Thoughts on “Blue” Campaigns for Autism “Awareness” Month

Filed Under (Acceptance, Activism) by Estee on 07-04-2013

April 2nd makes me quiet. So many voices, so many people who need to “speak” on behalf of many autistic people – I don’t think that this needs another voice… well, just not on April 2nd “Light it Up Blue” Campaign generated by Autism Speaks. Let me begin by a poignant finding by Paula C. Durbin-Westby in her article: Public Law 109-416 Is Not Just About Scientific Research: Speaking Truth to Power At Interagency Autism Coordinating Committee Meetings (Disability Studies Quarterly). As she sits as one autistic person on the committee to advise the Combating Autism Act agenda, she highlights that,

“in 2008, less than 1%, about $1.6 million of the $127 million total NIMH budget was allocated for services and supports reserach. This one percent, recommended by those who are considered high-level experts on autism, was supposed to cover the following: service delivery, community inclusion issues, transition issues, education, housing, transportation, health care access, and other service related research. By contrast, in 2009, $75 million was allocated to a single cure-related research initiative. The initiative funded? [that is, service initiatives]…”

It is more than clear, it screams, actually (not speaks) that funding priority is given to eradicated autism. Awareness campaigns are not devoted to understanding autism for the acceptance and for services that enable us to live peaceful lives within society. This is why sometimes it’s just not that inspiring for me to write blog posts during the month of April. It is also concerning that we are compelled to react to the Light It Up Blue and other campaigns that have denigrated and devalued autistic lives. As I write “autistic lives,” even, I sit uncomfortably, for it is a definition that tends to essentialize and determine a set of characteristics that are supposed to belong to all autistic individuals. This is difficult for people whose lives are indeed at stake – there is a need to demonstrate that lives have value, and pride movements arise from these need. However, it is important to remember that neuroscience is not at all empirical or objective. It is rooted in philosophy (theroy of mind theory and the like). When I see neuroscience portending to find the eitology of autism, I imagine giving Kant an fMRI machine. I’m not claiming that there is anything necessarily wrong with this curiousity, as long as we acknowledge that it is an human inclination to keep digging inside the body to find what makes us human…autistic people happen to be the targets. Notice how the rates of autism diagnosis always happen to increase right before Autism Awareness Month? The neo-liberal machine is hard a work. The autistic body, experiences “used” by science and then shaped by external “obeservation” – which is in and of itself shaped by a label and a framework named autism) – becomes objectified.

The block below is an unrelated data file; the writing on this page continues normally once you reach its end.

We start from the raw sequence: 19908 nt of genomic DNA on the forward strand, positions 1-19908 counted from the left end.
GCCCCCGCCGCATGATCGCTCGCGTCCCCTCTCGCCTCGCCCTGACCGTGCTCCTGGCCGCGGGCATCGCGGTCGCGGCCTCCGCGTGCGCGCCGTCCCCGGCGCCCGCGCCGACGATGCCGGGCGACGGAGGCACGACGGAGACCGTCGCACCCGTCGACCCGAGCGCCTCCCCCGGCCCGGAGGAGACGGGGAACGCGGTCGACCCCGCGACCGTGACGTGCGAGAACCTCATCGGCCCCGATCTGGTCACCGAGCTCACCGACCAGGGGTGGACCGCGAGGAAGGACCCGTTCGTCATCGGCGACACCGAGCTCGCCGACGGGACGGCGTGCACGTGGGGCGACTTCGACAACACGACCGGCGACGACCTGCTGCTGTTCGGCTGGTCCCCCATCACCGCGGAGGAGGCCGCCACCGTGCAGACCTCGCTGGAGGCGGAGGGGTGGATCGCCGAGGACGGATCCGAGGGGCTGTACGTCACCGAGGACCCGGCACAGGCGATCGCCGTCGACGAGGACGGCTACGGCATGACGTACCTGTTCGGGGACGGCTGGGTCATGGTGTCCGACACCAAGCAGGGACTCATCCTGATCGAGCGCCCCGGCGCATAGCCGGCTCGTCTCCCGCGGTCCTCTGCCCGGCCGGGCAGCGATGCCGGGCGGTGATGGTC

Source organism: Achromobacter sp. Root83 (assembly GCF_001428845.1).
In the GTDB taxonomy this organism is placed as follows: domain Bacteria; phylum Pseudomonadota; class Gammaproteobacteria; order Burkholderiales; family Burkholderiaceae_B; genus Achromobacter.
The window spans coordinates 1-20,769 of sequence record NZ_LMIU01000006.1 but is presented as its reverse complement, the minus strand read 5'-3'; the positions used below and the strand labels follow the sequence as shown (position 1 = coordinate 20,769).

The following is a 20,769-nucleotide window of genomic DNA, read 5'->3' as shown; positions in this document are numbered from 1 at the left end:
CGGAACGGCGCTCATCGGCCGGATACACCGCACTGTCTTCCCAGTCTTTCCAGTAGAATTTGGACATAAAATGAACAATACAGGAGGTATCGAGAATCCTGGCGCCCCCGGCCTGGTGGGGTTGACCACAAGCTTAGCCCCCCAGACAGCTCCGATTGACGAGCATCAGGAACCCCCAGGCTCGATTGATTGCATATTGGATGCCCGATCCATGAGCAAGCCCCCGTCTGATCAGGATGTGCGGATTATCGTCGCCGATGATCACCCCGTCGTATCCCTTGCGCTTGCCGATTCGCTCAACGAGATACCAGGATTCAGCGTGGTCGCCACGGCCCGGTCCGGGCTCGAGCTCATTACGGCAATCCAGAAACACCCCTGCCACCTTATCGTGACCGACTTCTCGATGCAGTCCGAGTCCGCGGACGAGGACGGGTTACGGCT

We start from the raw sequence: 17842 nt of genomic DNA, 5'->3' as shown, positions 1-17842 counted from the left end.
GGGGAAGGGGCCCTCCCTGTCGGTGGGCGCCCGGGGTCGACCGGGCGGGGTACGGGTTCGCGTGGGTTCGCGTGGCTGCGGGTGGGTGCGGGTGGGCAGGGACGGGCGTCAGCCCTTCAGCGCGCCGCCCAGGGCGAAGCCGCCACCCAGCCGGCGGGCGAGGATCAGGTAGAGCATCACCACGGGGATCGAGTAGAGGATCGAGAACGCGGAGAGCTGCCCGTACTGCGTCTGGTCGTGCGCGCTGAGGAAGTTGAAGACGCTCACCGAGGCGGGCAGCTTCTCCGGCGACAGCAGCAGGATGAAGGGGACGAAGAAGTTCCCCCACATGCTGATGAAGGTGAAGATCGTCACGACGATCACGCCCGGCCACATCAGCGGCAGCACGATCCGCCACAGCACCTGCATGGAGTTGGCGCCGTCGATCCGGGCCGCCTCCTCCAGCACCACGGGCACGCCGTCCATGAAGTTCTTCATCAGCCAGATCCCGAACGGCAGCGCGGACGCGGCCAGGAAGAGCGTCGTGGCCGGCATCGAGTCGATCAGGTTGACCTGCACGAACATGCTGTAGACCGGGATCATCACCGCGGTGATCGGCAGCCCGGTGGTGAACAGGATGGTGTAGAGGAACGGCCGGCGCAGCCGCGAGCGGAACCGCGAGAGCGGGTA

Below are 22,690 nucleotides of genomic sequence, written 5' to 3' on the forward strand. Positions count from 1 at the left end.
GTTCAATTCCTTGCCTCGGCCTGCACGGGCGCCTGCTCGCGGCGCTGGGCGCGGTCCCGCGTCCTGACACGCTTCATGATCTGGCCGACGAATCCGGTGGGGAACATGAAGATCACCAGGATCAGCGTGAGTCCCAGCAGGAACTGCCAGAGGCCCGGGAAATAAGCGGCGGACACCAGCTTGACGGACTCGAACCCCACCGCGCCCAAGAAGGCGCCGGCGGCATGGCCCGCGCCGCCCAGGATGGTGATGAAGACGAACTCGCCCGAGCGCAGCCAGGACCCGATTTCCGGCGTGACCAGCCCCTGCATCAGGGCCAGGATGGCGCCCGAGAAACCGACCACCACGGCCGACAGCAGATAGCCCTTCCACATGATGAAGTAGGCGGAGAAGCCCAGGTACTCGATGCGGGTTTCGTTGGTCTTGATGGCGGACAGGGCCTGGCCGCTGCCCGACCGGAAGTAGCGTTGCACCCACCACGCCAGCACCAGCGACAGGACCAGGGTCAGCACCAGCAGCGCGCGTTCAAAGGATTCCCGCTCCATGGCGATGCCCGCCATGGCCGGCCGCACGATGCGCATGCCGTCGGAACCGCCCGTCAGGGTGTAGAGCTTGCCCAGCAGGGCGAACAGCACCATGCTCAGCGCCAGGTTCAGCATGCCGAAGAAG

The question about Autism Acceptance Month, a response by people with the autism label to “Autism Awareness Month,” has unique opportunities to not only raise these issues, but to remain flexible. Humans are never fixed. Our knowledge and imaginings constantly transform over time and contexts. Autism is not a new invention and arguably, claimed Inge Mans, mental retardation didn’t exist in the nineteenth century – curious since this was the great age of Confinement for people labeled idiots and the “feeble-minded.” (I recommend C.F. Goodey’s, The History of Intellectual Disability).The language may change (as much as the ever-changing diagnosis’ as in our upcoming DSM V), but it seems that humanity doesn’t. There have always been disabled people and there always will be. The point to is to stay open to the possibilities and if we are going to promote awareness; this awareness of a history of disability, institutionalization, and abuse (of particular concern since ECT (Electric Shock Therapy) is on the rise in Canada and the U.S. for mentally “ill” people and people with autism, notes scholar, A.J. Withers).

There is a need for political action and reaction as well as this campaign for greater awareness and acceptance for what is happening to autistic people in society and why. The funding allocations loudly speak, or express, what Obama might call, “good folks doing not so good things.” (That’s not verbatim…but something like that). A critical inquiry into why we do and how we do it must always be pursued – how can the Autism Acceptance Movement create learning opportunities for folks who do not yet understand the complexities of disability? The medical profession is crossing borders with critical disability inquiry, but we need more. It does not yet understand disability.

The charity-model, using cure campaigns and illness metaphors, misses so many points and needs of many autistic people and families to live peacefully, and equally, in society as autistic people. Many more folks require assistance, services, right to education (which is not yet a given despite legislation), and different kinds of supports – how on earth is a paltry sum going to cut it, unless we are implying that the majority of funds for cure research is intended to cut out autism from society?

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About Me


ESTÉE KLAR

I’m a PhD candidate at York University, Critical Disability Studies, with a multi-disciplinary background in the arts as a curator and writer. I am the Founder of The Autism Acceptance Project (www.taaproject.com), and an enamoured mother of my only son who lives with the autism label. I like to write about our journey, critical issues regarding autism in the area of human rights, law, and social justice, as well as reflexive practices in (auto)ethnographic writing about autism.